Despite the charming name, these fellows are not creepy perverts who harass magical girls and dream of one day recording some HTYOMGA (Hot Tentacle Yomi On Magical Girl Action). No, they are the 1% or so of the muggle population who kinda sorta got wind that magical girls are real and want to find out the truth in a more or les professional manner. They organize on the internet of course, but they keep hanging out with conspiracy nutjobs and other weirdoes, which makes it all the more harder to be taken seriously.
These stalkers somehow appear to have a higher chance of becoming a Spark themselves. So if you find out that your best friend is a magical girl, just keep following her until you become one yourself!
Propaganda, Rumors, Romance, Scandal
Propaganda is a bit odd. Basically, the Courts own several animation studios to keep pumping out magical girl shows in order to cement the image of magical girls being kids stuff (mass appeal? What's that?!) instead of something real, kinda sorta prepare future magical girls for what's to come, and hope that a bit of nostalgia might help when the Courts might end up going public.
They should probably use more cash from their treasuries, cause there's an awful lot of this propaganda that never gets a wide release in the west. Or maybe the Courts also finance fansub streaming sites?
The officially sponsored propaganda magical girl anime and manga are sometimes at least paritally based on real events (especially if the creator or mangaka in question is a magical girl itself). The Dark probably also has its own studios providing shows with more depression and grimdark . That's right folks, Madoka was brought to you by the Negaverse.
Since having a bunch of teenage girls hang around in large numbers in a Court is just asking for catfights, the secret society of magical girls has come up with their own kinds of insults: "naive" for n00bs and "Dark touched" for girls who look too evil or something. These insults are lame.
Romance is also a bit odd:
Romance, on the other hand, is an extremely important subject. The magical girl world is host to strange combinations; this is a universe where a girl and a unicorn can fall in love. Conservative magical girls are going to have a hard time when they see just how common inter-troupe romances are.
The book doesn't answer what the Courts final stance on bestiality is, but they're perfectly fine with some sweet lesbian romances. Though despite beeing around for thousands of years and therefore having more than enough time for more or less scientific studies, the Courts can't make up their minds whether or not a lesbian couple in the same team is a hindrance or boon. Go figure.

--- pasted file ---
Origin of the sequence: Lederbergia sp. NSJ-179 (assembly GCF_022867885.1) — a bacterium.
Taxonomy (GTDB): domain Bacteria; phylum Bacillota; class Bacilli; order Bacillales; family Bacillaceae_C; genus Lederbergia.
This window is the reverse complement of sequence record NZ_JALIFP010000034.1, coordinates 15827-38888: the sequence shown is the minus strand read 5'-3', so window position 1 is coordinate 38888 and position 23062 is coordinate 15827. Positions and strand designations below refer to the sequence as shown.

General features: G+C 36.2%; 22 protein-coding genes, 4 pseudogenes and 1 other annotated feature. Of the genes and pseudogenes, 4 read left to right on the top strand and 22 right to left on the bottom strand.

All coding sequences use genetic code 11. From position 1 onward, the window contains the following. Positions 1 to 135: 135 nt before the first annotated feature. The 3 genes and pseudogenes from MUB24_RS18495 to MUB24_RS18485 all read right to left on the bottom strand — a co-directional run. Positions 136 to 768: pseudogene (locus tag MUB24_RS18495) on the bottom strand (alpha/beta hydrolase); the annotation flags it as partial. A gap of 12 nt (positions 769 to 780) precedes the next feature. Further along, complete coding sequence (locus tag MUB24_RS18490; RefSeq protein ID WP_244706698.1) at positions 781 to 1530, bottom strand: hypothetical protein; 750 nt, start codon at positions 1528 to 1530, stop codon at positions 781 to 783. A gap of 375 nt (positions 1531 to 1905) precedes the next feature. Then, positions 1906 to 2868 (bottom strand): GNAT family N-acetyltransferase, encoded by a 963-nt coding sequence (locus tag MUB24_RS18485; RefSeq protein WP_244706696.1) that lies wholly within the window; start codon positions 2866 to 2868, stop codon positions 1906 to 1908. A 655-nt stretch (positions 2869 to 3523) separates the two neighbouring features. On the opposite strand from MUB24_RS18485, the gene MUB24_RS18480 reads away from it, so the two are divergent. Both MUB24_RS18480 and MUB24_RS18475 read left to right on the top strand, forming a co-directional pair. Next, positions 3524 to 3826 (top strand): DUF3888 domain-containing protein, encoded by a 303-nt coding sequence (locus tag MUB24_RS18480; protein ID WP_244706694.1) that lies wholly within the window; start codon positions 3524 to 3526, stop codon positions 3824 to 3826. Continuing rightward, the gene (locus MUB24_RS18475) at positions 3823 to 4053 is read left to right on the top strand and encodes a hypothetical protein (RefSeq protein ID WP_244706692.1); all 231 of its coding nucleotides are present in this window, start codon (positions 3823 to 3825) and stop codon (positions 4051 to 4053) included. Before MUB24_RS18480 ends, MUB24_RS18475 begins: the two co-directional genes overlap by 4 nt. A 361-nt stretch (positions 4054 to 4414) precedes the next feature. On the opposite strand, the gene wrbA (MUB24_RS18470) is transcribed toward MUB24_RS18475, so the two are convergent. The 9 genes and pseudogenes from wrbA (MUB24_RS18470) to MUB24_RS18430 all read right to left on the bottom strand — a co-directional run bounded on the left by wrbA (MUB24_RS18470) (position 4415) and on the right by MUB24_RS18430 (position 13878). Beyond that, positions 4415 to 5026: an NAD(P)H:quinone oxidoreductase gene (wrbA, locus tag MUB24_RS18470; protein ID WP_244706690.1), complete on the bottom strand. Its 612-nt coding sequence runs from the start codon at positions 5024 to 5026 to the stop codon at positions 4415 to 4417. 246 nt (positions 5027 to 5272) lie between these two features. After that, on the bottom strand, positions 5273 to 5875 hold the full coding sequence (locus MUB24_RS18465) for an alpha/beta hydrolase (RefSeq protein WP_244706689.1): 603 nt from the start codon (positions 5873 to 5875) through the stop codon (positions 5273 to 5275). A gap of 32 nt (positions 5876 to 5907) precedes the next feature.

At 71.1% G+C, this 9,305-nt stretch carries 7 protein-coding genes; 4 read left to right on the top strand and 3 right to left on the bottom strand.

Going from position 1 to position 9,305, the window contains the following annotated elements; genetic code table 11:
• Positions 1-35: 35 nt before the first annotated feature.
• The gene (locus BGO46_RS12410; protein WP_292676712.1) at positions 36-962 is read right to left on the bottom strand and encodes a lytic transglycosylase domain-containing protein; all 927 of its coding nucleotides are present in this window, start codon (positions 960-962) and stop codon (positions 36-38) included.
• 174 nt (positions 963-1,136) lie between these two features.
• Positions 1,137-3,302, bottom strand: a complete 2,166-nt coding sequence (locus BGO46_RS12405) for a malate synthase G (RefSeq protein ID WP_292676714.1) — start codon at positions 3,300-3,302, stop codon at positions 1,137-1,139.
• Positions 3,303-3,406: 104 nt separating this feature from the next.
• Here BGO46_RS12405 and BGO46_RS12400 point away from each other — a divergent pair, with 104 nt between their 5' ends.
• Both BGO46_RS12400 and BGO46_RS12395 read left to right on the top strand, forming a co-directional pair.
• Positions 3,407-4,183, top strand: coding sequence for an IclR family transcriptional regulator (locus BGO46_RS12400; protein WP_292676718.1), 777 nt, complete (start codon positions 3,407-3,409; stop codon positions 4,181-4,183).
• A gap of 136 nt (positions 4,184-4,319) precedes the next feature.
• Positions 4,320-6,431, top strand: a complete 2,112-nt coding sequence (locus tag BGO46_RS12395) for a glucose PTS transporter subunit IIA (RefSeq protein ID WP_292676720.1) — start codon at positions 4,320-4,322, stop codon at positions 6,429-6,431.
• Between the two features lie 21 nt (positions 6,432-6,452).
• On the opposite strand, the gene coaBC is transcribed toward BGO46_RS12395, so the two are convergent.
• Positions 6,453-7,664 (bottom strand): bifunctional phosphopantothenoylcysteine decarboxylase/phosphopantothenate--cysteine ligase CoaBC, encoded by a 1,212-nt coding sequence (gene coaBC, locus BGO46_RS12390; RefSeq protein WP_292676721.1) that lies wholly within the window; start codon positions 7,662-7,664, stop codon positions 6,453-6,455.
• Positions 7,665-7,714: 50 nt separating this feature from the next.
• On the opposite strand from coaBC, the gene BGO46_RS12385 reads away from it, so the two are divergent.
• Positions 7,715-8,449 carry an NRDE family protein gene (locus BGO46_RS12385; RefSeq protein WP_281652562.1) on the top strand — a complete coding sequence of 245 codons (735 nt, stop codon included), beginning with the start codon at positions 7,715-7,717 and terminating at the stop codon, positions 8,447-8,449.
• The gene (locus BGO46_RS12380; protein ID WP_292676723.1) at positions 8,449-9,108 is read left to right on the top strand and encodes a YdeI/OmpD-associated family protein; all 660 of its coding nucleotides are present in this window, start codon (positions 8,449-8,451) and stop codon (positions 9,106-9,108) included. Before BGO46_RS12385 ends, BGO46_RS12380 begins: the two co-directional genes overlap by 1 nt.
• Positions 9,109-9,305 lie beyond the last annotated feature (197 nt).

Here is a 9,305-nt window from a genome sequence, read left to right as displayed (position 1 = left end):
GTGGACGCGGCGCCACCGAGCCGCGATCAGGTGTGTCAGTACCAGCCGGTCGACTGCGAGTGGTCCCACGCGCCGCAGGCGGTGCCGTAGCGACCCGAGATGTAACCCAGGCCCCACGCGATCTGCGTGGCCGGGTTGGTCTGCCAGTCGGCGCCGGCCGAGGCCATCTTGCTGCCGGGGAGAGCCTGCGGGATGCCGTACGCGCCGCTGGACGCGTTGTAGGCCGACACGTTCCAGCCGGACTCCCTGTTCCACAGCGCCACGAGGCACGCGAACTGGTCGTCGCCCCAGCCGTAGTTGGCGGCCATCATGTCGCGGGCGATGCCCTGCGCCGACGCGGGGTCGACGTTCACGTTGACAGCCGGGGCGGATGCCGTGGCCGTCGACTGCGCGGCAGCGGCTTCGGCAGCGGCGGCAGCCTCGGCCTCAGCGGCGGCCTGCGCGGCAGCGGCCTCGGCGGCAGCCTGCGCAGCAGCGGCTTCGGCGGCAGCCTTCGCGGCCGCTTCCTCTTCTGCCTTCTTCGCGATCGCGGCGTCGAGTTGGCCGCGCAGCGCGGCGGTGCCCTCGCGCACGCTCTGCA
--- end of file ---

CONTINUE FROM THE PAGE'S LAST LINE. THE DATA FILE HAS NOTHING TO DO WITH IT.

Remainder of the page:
Falling in love with a dark magical girl is strictly against the rules. This in turn means that it happens all the time because it's the cool thing to do or something. It's pretty much a crapshoot whether this might actually result in the evil girl getting good or the good one getting screwed over (in more than one ways).
Scandals happen whenever a magical girl gets hit with a case of the Twilight and does something selfish. It's almost like they're actual people or something.
Thise little section features a selection of example locations to set adventures in. None of these have all too specific locations, as magical girls can just teleport around thanks to the Courts.
Seacouver is that one city you see in every American anime dub that desparately tries to hide the fact that it's set in Japan. Located in the northwest coast, it has close enough ties with Japan that it features school uniforms and Shinto shrines. I also bet they sell a lot of rice balls which the locals swear are actually jelly-filled donuts.
This city also appears to be a stand-in of sorts for Haven (... City of Violence) because there's a weird turf war going on between the Light and Dark. The Courts hold the city center, while the Dark controls the harbor region and makes some sweet cash with smuggling. Each faction also controls one Yomi shrine while a third remains independent.
Waterfall City is essentially owned by the Courts, or at least all their important businesses have their HQs there. Naturally, the Dark is nowhere to be found, and its overall the most perfect, safe and boring city to set adventures in.
Sadly, no words about whether or not at least this place has a boarding school exclusively for magical girls.
West is the very creatively named place "where naughty magical girls go to become naughtier". It's a small wannabe Las Vegas on the outside, but its actually the earthly capital of the Twilight. It's a common place for negotiations between Light and Dark, since a bunch of rituals prevent fighting there (excluding the Twilight enforcers, naturally).
Outside of negotiations, West is a popular place for magical girls to party hard, and there's even a Harry Potter vibe going on as the same shady bar looks much better to a magical girl than a muggle. Naughty girls can even indulge in *gasp* capitalism, for West has the only magical girl bank.
Because of their sneaky nature, the Dark don't have whole cities on their own. They just indulge in turf wars with the Light, and the latter actually sends their "gangs" in buses, disguised as a school trip.
Also, apparently the Dark once controlled parts of the Soviet Union before the Russian magical girls curbstomped them. These historical anecdotes are really weird.